“The meaning of Jihad in our present time particularly refers to striving to liberate Muslim lands from the grip of the disbelievers who usurped them and imposed on them their own laws in lieu of the Divine Law. Those disbelievers may be Jews, Christians or both or even pagans, who follow no particular religion at all. Disbelievers are all alike.
Capitalists, Communists, Westerners, Easterners, People of the Book and pagans are by no means different from one other. They should all be fiercely fought if they attempt to occupy any part of the Muslim land. This duty falls on those closest to the occupied land, who should be aided by those closest to them, who, in turn, ought to be aided by those closest to them, till it becomes incumbent on all Muslims to take part in Jihad.
Muslims have never been more severely afflicted than they are nowadays. Many of their lands have been captured by the disbelievers, on top of which is
Palestine that has fallen victim to corrupt Jews. Similarly, Kashmir has been dominated by pagan Hindus. Chechnya and other Islamic states have fallen in the grip of pagan tyrannical communism.
Retrieving these lands, freeing them from the clutches of atheists and their twisted laws is the joint responsibility of all Muslims. Declaring Jihad to save our land is an Islamic obligation.
If war is waged anywhere to achieve this goal, namely to free the occupied lands of the laws and the tyranny of disbelievers, it is undoubtedly a case of Jihad for the sake of Allah. It thus needs to be financed from the money of Zakah, the amount of which is to be decided based on the total sum of the charity, the requirements of Jihad as well as the degree of the need of other potential recipients of charity. This is all to be decided by reliable scholars, if they are to be found.”

Al-Qaradawi is the Sukuk spiritual leader. In this context, back in October 2008, Qaradawi called for Islamic finance to replace capitalism. In 2006, he told the BBC that he liked to refer to Shariah-Compliant Finance as “jihad with money,” because “allah teaches us to fight our enemies” with weapons and our money.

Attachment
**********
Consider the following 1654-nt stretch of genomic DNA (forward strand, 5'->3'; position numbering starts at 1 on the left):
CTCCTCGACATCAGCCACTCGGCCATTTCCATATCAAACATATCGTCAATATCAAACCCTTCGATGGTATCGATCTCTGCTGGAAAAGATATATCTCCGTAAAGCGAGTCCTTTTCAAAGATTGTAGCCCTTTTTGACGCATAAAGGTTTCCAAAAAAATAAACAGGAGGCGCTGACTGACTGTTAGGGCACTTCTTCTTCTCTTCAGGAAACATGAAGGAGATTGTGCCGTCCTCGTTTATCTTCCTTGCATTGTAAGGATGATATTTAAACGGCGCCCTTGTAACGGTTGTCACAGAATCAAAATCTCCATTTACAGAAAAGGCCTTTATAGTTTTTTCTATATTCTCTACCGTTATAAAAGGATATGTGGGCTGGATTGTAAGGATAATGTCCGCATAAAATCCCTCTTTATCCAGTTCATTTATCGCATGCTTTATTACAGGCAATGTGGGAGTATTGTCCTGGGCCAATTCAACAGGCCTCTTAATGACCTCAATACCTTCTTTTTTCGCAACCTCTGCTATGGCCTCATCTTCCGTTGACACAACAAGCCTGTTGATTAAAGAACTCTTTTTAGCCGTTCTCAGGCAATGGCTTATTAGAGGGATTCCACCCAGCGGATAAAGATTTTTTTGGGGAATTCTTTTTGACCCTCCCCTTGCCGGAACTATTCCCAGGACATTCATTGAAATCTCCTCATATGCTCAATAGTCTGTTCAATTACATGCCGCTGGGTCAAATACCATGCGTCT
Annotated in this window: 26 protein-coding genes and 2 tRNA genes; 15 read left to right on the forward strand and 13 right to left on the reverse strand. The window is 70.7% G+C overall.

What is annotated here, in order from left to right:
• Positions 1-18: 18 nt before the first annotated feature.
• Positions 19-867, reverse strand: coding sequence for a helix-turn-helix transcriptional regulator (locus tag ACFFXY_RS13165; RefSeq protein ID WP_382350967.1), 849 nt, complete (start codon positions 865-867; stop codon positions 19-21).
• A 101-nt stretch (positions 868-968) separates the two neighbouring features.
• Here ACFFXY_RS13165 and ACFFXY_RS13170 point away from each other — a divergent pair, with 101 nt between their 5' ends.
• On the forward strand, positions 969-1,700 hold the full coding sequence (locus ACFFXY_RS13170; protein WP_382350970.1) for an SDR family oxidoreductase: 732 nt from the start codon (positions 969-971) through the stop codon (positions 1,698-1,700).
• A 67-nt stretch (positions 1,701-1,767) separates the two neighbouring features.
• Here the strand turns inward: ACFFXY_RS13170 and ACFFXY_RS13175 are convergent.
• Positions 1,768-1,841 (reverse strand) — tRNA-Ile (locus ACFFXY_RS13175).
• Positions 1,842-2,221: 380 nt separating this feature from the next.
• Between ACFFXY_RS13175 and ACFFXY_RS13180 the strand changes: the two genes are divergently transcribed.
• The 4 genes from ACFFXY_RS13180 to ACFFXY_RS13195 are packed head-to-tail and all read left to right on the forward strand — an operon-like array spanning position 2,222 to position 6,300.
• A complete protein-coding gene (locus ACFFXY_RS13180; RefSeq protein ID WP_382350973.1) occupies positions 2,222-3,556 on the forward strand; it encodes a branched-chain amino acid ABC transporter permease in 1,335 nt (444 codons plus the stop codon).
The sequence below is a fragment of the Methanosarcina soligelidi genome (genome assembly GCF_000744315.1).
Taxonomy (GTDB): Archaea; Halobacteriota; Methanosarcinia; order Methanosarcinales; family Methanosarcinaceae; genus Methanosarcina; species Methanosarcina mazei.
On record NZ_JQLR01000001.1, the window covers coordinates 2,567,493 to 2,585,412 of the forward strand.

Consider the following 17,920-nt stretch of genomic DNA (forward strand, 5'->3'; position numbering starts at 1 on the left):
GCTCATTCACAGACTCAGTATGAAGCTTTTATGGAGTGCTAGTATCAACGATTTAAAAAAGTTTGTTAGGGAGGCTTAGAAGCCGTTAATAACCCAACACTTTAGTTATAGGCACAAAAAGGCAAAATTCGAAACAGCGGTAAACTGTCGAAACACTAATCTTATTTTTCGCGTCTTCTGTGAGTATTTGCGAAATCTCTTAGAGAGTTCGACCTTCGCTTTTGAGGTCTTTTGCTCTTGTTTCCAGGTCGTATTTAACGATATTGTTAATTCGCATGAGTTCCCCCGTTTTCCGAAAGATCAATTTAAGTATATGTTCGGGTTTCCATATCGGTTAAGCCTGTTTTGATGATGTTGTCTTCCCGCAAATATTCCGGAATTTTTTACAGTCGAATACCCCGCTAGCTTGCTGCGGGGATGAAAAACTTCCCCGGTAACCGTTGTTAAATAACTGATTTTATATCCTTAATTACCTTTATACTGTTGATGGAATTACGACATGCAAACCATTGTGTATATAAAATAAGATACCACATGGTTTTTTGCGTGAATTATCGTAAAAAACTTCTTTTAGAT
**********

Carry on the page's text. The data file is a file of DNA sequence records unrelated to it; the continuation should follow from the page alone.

Also until 2010, Qaradawi was directly involved in Sukuk issuing for the Qatari Islamic Bank. This is an example from a prospectus dated 5 October 2010 in the London Stock Exchange (LSE):

Sukuk issuing current status 2017

  • Qatar Islamic Bank and Qatar’s government financial related bodies are involved in issuing Sukuk bonds aimed to be sold to foreign investors.
  • During the last 18 months alone the volume of Sukuk issuing reached 7.75 billion U.S. Dollars.
  • Since 2012, the volume of Qatar’s Sukuk issuing for foreign markets has dramatically increased with some 25 billion worth Sukuk bonds issued since 2012.
  • Bodies such as Qatar Investment Authority (QIA) also support the local financial system to market its products (various Sukuks) with in the global markets and potential international investors.
  • Qatar’s financial system bodies responsible for Sukuk Issuing, as mentioned above, are compliant with laws of the Sharia and follow instructions from the Sharia Advisory which adhere to Qaradawi’s policy and thoughts.
  • Another important issue is the involvement and usage of U.S. dollars which are the official currency used in some cases by Qatar’s Sukuk issuing system. Moreover, quite a few banks from the Western world take part in this Sukuk issuing scheme: Citigroup, NBD , HSBC , Standard Chartered ‘Goldman sacks and others.

Examples of Sukuk issuing in US Dollars and partnership with foreign banks:


Next there are two recent articles, that show precisely for what Sukuk’s money is used in some countries.

The first article, describes the dismantling of a terrorist cell of Ansar al-Sharia in Meknine, Tunisia. The banking records found here indicate that in their position were 160,000 dinars derived from sukuk.

The second article is about Tunisia. This time an Imam connected to Ansar al-Sharia get arrested in Monastir. He had over 100,000 dinars in sukuk and bills.